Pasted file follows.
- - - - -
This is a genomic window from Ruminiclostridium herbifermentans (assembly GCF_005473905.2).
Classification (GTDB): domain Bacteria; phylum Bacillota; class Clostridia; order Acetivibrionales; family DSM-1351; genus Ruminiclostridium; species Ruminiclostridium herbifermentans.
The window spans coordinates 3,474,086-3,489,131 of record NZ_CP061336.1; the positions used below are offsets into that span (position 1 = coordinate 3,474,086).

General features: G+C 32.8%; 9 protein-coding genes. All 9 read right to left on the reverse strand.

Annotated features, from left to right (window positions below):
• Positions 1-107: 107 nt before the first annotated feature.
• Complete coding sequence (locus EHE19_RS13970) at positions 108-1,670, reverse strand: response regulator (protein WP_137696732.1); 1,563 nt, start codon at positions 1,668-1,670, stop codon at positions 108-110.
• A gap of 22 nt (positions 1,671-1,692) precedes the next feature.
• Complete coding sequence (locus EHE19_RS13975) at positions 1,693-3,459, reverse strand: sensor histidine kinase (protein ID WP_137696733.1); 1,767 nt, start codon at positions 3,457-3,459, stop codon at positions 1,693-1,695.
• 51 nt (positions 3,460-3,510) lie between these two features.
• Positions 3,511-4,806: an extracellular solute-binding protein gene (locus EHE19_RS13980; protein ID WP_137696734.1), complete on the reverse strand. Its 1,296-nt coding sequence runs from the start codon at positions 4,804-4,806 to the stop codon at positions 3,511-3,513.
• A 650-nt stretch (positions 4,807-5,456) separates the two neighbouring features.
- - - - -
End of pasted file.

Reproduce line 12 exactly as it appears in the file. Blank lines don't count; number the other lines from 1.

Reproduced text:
• A 650-nt stretch (positions 4,807-5,456) separates the two neighbouring features.